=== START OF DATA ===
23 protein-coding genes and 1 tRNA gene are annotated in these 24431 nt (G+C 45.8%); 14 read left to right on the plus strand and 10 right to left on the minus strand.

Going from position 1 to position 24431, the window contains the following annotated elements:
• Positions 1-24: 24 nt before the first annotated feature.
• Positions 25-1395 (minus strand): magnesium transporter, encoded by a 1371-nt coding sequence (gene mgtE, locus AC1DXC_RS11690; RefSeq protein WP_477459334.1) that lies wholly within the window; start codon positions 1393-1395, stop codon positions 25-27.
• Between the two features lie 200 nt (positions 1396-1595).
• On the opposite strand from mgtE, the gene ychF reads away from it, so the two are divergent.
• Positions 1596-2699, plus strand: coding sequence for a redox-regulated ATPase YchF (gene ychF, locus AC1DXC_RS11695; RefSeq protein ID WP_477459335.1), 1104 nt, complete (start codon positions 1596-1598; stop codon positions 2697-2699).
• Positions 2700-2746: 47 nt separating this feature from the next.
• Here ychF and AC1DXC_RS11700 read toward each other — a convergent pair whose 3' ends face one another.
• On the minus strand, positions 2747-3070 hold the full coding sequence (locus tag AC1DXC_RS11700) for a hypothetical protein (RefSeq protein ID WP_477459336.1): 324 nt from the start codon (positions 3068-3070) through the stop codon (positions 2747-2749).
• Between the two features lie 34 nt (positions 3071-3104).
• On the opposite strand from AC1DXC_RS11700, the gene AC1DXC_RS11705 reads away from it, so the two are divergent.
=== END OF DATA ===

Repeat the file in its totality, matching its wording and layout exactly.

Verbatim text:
23 protein-coding genes and 1 tRNA gene are annotated in these 24431 nt (G+C 45.8%); 14 read left to right on the plus strand and 10 right to left on the minus strand.

Going from position 1 to position 24431, the window contains the following annotated elements:
• Positions 1-24: 24 nt before the first annotated feature.
• Positions 25-1395 (minus strand): magnesium transporter, encoded by a 1371-nt coding sequence (gene mgtE, locus AC1DXC_RS11690; RefSeq protein WP_477459334.1) that lies wholly within the window; start codon positions 1393-1395, stop codon positions 25-27.
• Between the two features lie 200 nt (positions 1396-1595).
• On the opposite strand from mgtE, the gene ychF reads away from it, so the two are divergent.
• Positions 1596-2699, plus strand: coding sequence for a redox-regulated ATPase YchF (gene ychF, locus AC1DXC_RS11695; RefSeq protein ID WP_477459335.1), 1104 nt, complete (start codon positions 1596-1598; stop codon positions 2697-2699).
• Positions 2700-2746: 47 nt separating this feature from the next.
• Here ychF and AC1DXC_RS11700 read toward each other — a convergent pair whose 3' ends face one another.
• On the minus strand, positions 2747-3070 hold the full coding sequence (locus tag AC1DXC_RS11700) for a hypothetical protein (RefSeq protein ID WP_477459336.1): 324 nt from the start codon (positions 3068-3070) through the stop codon (positions 2747-2749).
• Between the two features lie 34 nt (positions 3071-3104).
• On the opposite strand from AC1DXC_RS11700, the gene AC1DXC_RS11705 reads away from it, so the two are divergent.